Hundreds of thousands of Australians live in de facto relationships, recognised by most in our community with the exception of the minister at the table. It seems to me that there is no problem at all in having the definition of spouse applying to benefits that would flow to a gold pass holder applying to the definition of spouse applying under the Parliamentary Entitlements Act. It would be an absolute anomaly if we were to apply Senator Abetz's antiquated and Victorian definition to the life gold pass legislation. That is what we are now facing in this debate. Of course, the government saw this as such a high priority that important debate in the House of Representatives at the end of the last sitting week, with division after division, was up-ended so that the House could pass judgment on the message of the Senate in this important matter.

It is important to say that this is not the most significant issue that this chamber is going to deal with. However, I think it is an important matter of principle to recognise that not all Australians, and not even all members of parliament, have decided to walk down the aisle of a church or go to a registry office, as Senator Abetz is insisting they do if entitlements are to flow through to spouses or partners of members of parliament.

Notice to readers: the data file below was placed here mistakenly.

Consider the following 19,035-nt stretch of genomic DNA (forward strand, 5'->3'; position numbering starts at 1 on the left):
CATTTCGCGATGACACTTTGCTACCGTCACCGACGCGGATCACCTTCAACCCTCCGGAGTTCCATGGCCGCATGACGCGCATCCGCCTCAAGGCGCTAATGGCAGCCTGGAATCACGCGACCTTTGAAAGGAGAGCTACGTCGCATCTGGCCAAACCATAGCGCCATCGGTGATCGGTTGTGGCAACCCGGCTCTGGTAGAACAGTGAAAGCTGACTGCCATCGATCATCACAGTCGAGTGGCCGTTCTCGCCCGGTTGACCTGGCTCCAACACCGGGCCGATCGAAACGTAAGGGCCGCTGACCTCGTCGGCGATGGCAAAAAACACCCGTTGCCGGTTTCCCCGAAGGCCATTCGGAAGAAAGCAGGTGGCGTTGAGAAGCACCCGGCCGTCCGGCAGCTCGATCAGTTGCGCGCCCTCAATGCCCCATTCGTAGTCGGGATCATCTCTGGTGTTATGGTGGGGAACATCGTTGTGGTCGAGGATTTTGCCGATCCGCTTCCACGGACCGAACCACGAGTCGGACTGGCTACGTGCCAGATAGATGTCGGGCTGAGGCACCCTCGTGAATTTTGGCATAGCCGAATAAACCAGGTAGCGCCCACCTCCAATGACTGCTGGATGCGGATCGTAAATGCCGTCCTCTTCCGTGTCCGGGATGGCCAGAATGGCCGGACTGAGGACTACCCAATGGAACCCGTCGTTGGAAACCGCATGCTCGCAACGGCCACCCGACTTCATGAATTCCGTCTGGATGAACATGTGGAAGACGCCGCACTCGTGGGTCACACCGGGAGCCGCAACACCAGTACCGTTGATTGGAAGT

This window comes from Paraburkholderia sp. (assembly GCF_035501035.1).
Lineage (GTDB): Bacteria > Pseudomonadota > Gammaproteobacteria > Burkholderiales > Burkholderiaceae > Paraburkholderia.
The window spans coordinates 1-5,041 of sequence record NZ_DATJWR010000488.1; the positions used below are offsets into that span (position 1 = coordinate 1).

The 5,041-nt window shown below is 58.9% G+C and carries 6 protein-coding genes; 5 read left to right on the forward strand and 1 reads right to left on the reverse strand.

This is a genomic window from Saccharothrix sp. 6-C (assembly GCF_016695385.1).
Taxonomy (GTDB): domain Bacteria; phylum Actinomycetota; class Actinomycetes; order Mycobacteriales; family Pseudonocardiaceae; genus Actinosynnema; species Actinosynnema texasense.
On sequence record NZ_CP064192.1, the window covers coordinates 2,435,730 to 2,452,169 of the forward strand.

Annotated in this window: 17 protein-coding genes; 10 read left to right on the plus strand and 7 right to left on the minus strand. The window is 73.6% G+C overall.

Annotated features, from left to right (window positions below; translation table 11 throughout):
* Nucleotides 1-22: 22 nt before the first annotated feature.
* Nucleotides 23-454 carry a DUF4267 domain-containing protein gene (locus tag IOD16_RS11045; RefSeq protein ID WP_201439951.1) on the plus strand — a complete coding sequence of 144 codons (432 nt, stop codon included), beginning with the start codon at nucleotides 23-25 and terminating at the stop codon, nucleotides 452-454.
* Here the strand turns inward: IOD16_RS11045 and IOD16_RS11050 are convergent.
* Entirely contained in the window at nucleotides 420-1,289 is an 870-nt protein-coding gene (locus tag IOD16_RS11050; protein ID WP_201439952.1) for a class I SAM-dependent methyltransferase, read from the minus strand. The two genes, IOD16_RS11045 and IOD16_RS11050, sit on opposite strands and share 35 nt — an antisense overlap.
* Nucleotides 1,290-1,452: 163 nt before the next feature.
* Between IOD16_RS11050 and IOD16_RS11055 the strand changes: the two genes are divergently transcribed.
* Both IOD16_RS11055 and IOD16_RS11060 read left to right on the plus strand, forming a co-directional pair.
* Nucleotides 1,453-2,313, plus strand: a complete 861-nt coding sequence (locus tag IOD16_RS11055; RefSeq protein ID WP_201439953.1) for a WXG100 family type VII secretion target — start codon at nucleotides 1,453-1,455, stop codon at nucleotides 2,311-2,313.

You really do have to wonder why on earth the government would bother. This is an extraordinary proposition from the government and from Senator Abetz. It is quite remarkable that the government cannot see the good sense of what has been proposed by the opposition. It makes good sense in a modern society. I have absolute confidence that the Department of Finance and Administration, as they currently do in relation to their administration of parliamentary entitlements, would be able to deal with this matter absolutely adequately. We have had a preposterous position put forward by the minister. It is absurd. It is ludicrous. It is so hidebound. It is so judgmental and reactionary. It is archaic. It is so nonsensical that, honestly, only Senator Abetz could have come up with it. There would not be another minister, not even in the Howard government, who would put this preposterous position to the parliament in relation to de facto spouses.

At the end of the day, I think we have argued this case effectively; I think we have made a very strong case indeed. I have indicated that, in the broad, the Labor Party support the legislation before the chamber. We support capping gold pass entitlements for both gold pass holders and their legally married spouses. We certainly support removing the entitlement from corrupt parliamentarians and former parliamentarians. We have no argument with the broad thrust of the legislation. We would like to see the legislation modernised. We would like to see the legislation conform with the definition of `spouse' that exists in the Parliamentary Entitlements Act. We would like to see the legislation with an up-to-date definition of `spouse'; but, because of the minister's prejudice, because of the minister's hidebound and moralistic opinions, that is not going to be the case.